13. Feb 18, 2007 #12


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    Stalin and Mao were strong leaders - and look what happened.

    A strong leader must be ethical and moral, not arbitrary and capricious.

    It is corruption or otherwise unethical or immoral behavior which undermines a country.

    The problem, as I see it, in recent US history has been a complicity between the president and one party of congress, which undermines the integrity of the government and political system. There was little or no checks and balances on the administration by the 109th congress, nor the 108th or 107th congresses for that matter.
  14. Feb 18, 2007 #13
    Yes, no one dared to challenge Russian or China in a full out war, because they knew that the casualties would be enormous. Sure, their entire socioeconomic system when in the toilet, but that is not really the point.

    My point was to emphasis that internal conflict will most often jeopardize external conflicts.

    Actually, to my knowledge, it is the role of the US Supreme Court to regulate the usage of power. Even if the President uses his veto, the Congress can still overrule it, provided there is enough support. Is the Congress the voice of the people, or the voice of large-scale, international corporations? It is a rhetorical question by the way.
  15. Feb 18, 2007 #14


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    Ask a teacher...

    I don't really agree with a lot of those, but I don't know if this thread is meant to argue them, so I'll just throw in one of my own:

    -End the outlawing of nuclear fuel reprocessing.
  16. Feb 18, 2007 #15


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    It isn't quite half and I don't know where the progress is, but.... http://www.nrdc.org/nuclear/fstockpile.asp

    Personally, I think we can make do with under a thousand.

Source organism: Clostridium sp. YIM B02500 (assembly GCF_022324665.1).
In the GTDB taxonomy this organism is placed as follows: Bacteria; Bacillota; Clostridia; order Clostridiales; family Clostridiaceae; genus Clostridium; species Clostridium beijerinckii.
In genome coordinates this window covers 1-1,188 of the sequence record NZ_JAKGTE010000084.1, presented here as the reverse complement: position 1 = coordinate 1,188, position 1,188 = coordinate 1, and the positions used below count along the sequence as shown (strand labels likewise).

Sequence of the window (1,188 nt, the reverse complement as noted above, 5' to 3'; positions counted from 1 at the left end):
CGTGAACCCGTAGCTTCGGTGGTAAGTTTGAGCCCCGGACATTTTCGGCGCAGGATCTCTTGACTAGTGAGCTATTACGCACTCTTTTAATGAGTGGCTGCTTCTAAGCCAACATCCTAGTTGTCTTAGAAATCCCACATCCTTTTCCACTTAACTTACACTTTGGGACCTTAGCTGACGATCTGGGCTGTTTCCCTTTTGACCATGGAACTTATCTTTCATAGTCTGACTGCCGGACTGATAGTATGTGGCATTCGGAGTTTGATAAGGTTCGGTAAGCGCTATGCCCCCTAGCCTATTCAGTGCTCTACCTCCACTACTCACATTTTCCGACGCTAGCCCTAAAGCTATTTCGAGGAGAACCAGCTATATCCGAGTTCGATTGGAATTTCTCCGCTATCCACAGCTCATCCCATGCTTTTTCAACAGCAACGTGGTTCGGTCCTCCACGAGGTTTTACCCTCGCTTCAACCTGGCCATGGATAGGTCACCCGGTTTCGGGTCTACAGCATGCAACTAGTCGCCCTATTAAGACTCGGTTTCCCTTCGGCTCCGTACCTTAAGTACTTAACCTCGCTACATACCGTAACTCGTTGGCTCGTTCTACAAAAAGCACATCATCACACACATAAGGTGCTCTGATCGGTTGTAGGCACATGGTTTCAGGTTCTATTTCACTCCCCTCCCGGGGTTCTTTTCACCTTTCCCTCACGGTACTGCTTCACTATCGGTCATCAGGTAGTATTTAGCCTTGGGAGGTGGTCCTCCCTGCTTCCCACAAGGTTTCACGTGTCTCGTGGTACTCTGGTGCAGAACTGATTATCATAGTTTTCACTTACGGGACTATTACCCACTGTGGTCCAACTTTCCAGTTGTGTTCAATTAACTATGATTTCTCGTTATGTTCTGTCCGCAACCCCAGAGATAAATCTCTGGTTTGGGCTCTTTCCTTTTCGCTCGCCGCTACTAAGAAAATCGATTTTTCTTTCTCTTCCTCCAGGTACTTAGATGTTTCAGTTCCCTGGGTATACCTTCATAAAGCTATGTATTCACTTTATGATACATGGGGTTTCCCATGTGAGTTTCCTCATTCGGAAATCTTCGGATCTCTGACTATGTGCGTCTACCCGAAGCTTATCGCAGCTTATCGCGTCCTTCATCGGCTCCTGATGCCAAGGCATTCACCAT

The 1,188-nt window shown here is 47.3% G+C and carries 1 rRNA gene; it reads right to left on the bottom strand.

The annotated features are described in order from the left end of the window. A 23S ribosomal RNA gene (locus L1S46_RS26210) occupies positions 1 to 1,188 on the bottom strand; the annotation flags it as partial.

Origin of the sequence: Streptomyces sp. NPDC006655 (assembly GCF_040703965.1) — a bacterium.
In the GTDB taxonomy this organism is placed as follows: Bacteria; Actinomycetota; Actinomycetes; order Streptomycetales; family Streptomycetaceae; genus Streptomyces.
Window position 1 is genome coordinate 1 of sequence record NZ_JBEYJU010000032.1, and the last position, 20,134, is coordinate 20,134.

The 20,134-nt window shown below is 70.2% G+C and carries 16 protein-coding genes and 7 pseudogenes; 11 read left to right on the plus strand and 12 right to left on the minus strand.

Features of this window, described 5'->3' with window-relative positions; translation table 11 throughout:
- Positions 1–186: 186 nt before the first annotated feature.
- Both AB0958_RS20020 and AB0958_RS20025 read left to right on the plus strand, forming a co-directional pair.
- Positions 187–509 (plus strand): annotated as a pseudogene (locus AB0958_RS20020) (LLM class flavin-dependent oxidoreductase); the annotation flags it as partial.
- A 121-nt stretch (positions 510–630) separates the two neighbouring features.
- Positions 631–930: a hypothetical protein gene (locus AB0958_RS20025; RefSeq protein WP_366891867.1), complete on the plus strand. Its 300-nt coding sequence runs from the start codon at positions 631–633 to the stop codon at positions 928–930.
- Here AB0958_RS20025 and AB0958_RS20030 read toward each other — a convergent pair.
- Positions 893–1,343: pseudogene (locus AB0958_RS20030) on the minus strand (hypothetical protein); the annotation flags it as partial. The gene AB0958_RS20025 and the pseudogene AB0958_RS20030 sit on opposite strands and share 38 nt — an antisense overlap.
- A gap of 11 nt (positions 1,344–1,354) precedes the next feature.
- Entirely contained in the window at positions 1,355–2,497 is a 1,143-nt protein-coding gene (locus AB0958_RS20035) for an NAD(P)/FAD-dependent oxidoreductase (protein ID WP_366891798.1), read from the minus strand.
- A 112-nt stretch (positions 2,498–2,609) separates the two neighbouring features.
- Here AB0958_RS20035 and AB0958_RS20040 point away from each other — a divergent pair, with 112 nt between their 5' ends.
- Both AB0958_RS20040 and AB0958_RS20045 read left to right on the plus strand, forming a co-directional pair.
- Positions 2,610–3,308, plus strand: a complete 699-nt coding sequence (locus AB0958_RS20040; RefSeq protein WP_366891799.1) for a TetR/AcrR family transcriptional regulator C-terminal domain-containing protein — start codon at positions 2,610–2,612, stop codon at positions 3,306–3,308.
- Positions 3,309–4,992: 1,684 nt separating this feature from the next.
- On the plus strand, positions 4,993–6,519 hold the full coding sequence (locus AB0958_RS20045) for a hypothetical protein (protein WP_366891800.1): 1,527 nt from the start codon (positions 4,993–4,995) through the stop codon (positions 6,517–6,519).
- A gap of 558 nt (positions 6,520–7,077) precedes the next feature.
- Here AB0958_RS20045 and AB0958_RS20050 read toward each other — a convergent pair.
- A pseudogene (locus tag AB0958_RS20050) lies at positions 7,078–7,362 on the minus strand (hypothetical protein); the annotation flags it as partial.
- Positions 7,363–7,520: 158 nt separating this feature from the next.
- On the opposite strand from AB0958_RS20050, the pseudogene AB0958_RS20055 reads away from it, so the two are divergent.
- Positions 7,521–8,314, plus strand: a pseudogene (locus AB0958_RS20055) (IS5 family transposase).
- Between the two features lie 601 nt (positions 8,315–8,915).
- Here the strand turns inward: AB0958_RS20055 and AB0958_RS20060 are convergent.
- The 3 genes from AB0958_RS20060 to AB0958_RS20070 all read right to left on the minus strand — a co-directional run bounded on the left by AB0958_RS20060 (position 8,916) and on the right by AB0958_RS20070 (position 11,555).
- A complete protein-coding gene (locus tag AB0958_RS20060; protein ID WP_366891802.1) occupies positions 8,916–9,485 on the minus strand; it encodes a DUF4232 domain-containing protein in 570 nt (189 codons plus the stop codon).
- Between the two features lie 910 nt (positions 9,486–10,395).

17. Feb 18, 2007 #16


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    Fuel taxes often fund highway maintenance, so I'd really prefer that was kept (unless you really prefer toll roads, but having grown up in NJ, my opinion is that having to stop for tolls is really a pain and just worsens traffic), but I wouldn't object to earmarking a portion of fuel taxes for R&D on alternative fuels.

    The only thing that comes to mind at the moment are blue laws...the laws that limit sales of things on Sundays, which are based on religious views, and don't account for all the people who don't treat Sundays as a special day. It makes no sense at all to have laws that prohibit sales on a particular day of the week. If individual business owners wish to close the business on a given day or days of the week, that's fine, but shouldn't be dictated by any government body. For example, an orthodox Jewish business owner might prefer to close their business from sundown on Friday through Saturday, so it makes no sense for them to not be allowed to open on Sunday. Where I currently live, you can buy beer and wine at the local grocery store on Sunday, but not liquor from the liquor store. Those sorts of laws make no sense. Alcohol is alcohol, and you can get just as drunk from beer and wine as from hard liquor, and I'm not sure what's so special about Sunday for limiting liquor purchases.